to Report Wheelchair Data

On March 2, 2017, the Department of Transportation (DOT) announced that it will delay the implementation by one-year of the final rule requiring large domestic airlines to track and report information about wheelchairs and scooters. The rule was published on November 2, 2016, and went into effect on December 2, 2016.

As originally published, airlines would be required to provide DOT with information on the total number of wheelchairs and scooters they enplane on a monthly basis for flights taking place on or after January 1, 2018. Airlines would also need to report how many of those wheelchairs and scooters were “mishandled.” The new date for implementation announced by DOT is January 1, 2019.

DOT took this action in response to a request from airlines to delay the implementation of the regulation in the spirit of a memorandum issued by the White House Chief of Staff on January 20. In part, the memorandum directed agencies to delay for 60 days the effective date of published regulations that had not yet taken effect.

PVA believes that delaying the reporting requirement for wheelchair and scooter data in the spirit of this memorandum was an overly broad interpretation of its application. The regulation had already been in effect for nearly 90 days when DOT announced its intent to delay implementation. Furthermore, DOT took this action without providing all stakeholders with a formal opportunity to comment.

PVA has communicated our concerns about the delay publicly and directly to DOT. We will continue to closely follow this matter. At this time, the delay has not been published in the Federal Register.

PVA Trains Wheelchair Attendants for Virgin America Airlines

On March 8, 2017, Senior Associate Advocacy Director Lee Page and Heather Ansley, Associate General Counsel for Corporate and Government Relations, met with representatives from Virgin America Airlines at Reagan National Airport (DCA) in Washington, D.C. The meeting was at Virgin’s request so we could facilitate a discussion around the boarding process and demonstrate proper technics for transfers in and out of an aisle chair. Virgin America contracts with Huntleigh USA Corp. at Reagan National for wheelchair assistance to assist passengers with disabilities in boarding and deplaning as part of their responsibility under the Air Carrier Access Act (ACAA).

After introductions, Mr. Page and Ms. Ansley thoroughly explained the ACAA as well as the legal responsibilities of the airline, Virgin America and their contractor Huntleigh, for what services are required to be provided to qualified passengers with disabilities. Mr. Page with the assistance of Huntleigh personnel demonstrated proper transfer technics on and off an aisle chair that was provided. Whereas Huntleigh personnel knew what to do in the transfers, Mr. Page emphasized that they need to take direction from the passenger with the disability;

The discussion lasted about two hours and there were around 25 participants from Virgin America, Huntleigh and a few representatives of Alaska Airlines, which is buying Virgin America. PVA will continue to work with Virgin America and Alaska Airlines to create future opportunities to educate personnel on the specific needs of passengers with disabilities.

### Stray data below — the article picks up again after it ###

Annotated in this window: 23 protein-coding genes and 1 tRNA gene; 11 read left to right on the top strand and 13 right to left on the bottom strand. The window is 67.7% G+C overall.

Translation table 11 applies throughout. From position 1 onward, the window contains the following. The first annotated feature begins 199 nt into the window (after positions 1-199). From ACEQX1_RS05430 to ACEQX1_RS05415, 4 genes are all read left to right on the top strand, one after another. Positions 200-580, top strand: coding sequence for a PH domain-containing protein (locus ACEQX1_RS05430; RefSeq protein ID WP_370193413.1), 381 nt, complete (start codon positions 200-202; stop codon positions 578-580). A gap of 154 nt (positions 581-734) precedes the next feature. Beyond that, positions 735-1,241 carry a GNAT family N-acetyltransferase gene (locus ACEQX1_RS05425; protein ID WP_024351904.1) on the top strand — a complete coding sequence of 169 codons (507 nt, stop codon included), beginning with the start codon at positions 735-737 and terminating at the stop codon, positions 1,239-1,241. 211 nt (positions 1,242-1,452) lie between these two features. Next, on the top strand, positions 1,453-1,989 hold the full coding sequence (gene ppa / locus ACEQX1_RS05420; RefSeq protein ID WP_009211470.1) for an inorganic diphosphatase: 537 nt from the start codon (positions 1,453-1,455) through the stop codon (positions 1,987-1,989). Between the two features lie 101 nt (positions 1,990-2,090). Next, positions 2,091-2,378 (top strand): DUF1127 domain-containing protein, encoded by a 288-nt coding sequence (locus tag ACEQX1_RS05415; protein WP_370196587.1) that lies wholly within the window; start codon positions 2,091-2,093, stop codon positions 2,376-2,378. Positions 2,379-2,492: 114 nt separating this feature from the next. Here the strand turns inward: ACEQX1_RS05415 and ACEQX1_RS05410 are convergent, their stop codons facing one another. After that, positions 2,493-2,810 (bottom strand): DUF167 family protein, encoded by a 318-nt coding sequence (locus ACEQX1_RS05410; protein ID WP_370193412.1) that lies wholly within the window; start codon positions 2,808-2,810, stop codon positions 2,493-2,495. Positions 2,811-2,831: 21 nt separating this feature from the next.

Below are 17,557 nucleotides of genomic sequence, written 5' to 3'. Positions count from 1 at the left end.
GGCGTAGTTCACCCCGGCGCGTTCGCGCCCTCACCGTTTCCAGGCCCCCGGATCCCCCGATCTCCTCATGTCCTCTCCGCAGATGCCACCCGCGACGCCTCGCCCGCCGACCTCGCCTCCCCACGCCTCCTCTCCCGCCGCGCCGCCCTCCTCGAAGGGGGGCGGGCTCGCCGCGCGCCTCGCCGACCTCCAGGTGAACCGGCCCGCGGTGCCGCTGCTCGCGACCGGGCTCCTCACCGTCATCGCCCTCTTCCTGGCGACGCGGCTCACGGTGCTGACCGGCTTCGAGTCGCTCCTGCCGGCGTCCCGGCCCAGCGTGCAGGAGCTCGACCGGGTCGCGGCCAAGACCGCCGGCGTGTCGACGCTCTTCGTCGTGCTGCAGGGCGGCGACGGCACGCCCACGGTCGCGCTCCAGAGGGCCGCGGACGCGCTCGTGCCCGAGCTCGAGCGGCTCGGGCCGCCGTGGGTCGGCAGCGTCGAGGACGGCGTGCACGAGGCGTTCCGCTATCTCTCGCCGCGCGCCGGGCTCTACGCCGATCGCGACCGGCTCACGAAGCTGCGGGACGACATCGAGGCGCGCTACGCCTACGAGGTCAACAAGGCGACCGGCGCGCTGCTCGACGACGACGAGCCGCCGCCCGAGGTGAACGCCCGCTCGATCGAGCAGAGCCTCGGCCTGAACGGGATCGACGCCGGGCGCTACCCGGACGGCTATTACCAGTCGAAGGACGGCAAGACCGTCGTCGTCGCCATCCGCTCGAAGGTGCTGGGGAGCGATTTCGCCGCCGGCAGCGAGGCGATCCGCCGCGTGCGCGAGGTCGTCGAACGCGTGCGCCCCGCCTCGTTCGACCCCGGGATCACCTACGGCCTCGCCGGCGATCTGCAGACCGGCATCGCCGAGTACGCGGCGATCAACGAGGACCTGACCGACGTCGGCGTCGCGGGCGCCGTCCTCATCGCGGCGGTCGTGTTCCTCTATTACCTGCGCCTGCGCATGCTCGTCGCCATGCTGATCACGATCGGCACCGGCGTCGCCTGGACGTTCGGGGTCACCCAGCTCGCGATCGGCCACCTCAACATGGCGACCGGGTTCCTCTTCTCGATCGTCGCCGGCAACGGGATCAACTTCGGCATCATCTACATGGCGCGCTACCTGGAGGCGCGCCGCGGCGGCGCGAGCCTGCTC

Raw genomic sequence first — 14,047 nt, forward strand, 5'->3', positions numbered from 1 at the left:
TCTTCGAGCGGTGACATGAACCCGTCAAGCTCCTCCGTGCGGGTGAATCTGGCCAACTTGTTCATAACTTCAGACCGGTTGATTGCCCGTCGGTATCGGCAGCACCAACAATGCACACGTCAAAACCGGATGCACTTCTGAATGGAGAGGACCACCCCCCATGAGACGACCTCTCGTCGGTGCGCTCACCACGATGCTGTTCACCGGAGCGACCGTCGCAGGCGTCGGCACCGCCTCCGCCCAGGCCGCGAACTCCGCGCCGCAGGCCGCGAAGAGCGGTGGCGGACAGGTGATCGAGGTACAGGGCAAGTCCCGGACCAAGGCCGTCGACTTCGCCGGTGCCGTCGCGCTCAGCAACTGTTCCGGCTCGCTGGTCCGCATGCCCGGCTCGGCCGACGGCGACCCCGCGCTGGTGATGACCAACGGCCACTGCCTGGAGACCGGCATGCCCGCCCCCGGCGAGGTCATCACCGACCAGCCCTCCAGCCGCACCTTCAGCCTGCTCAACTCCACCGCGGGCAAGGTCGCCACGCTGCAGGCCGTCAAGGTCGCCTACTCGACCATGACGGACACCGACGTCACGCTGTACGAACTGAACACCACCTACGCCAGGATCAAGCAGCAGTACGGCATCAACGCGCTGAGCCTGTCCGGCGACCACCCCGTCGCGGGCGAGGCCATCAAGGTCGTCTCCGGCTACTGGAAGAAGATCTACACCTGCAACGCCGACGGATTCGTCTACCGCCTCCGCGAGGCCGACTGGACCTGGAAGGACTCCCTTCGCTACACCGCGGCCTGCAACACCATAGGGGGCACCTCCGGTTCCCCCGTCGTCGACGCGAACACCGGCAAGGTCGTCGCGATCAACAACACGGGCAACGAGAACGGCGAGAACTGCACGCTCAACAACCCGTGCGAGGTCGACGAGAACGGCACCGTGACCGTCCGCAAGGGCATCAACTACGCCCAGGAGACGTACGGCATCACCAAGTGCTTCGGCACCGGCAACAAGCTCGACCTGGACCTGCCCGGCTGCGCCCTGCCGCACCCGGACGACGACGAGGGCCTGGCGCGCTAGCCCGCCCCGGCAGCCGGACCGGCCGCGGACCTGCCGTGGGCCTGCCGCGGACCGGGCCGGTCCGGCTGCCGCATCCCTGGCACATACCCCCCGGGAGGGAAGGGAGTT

Multiple Sclerosis – Multiple Scars

What’s wrong with this guy? Those were the words I heard sarcastically uttered behind me as I rose when my name was called to board my boat at the first Citrus Slam Bass tournament. It would have been my last if I hadn’t already paid for the first annual KIPVA Bass tournament the following week. I let a faceless jerk keep me from attending any further tournaments. You see, I have Multiple Sclerosis and by the grace of god and $30,000 worth of daily injections each year, I can still walk. I don’t have four wheels that can be worn as a badge denoting that I belong in the PVA. My badges are worn on the inside in the form of demyeli nation scars. I am sure many of my MS and ALS brethren can relate to that statement. What is MS anyway? Multiple Sclerosis is an Auto-Immune Disorder a spinal cord disease SCD, if you will. The body’s immune system attacks itself by destroying the fatty layer that wraps the nerve. This layer is called Myelin, think of stripping the plastic coating off a piece of electrical wire. Like electrical wire, when this happens and the wire or nerve is compromised, shorts happen. Every person with MS is different; it all depends on where the disease activity is on the brain, spinal cord, or both. I have multiple scars on my brain, three on my spinal cord, and damage on my optic nerve. The results of these “shorts” are spasticity in my legs, loss of cognitive function,
loss of short-term memory, gait disturbance, crushing fatigue, left-side weakness and double-vision to name a few. The optic nerve damage is what worries me the most. I have lost about 40% of the vision in my right eye and have to wear glasses with prisms cut into them to counter the double vision. I am still upright and motoring, so no complaints. There is no cure at this time for MS. They have to first figure out what the heck causes it. There
are Disease Modifying Therapies on the market though. They work by slowing the disease’s disability progression, and come in injectable and oral forms. You and your doctor just have to find the one that works best for you. If you are not currently taking a DMT, I and I am sure your doctor, highly recommend it. Don’t let the disease run its course, be the fighting man or woman you are and fight back. That brings me back to why I am writing this article, don’t let feelings of “I really don’t belong here” keep you from participating in the KIPVA. The chapter President, Vice-President, officers, and staff are doing fantastic things for you and our chapter. Engage, participate, and enjoy the camaraderie of your fellow veterans, whose plights are very similar to yours. Why don’t you start by coming to the KIPVA Bluegrass Bass fishing tournament this year. I promise that I will make sure that some sarcastic putz doesn’t ask, “What’s wrong with this guy?”
By Brian Beisser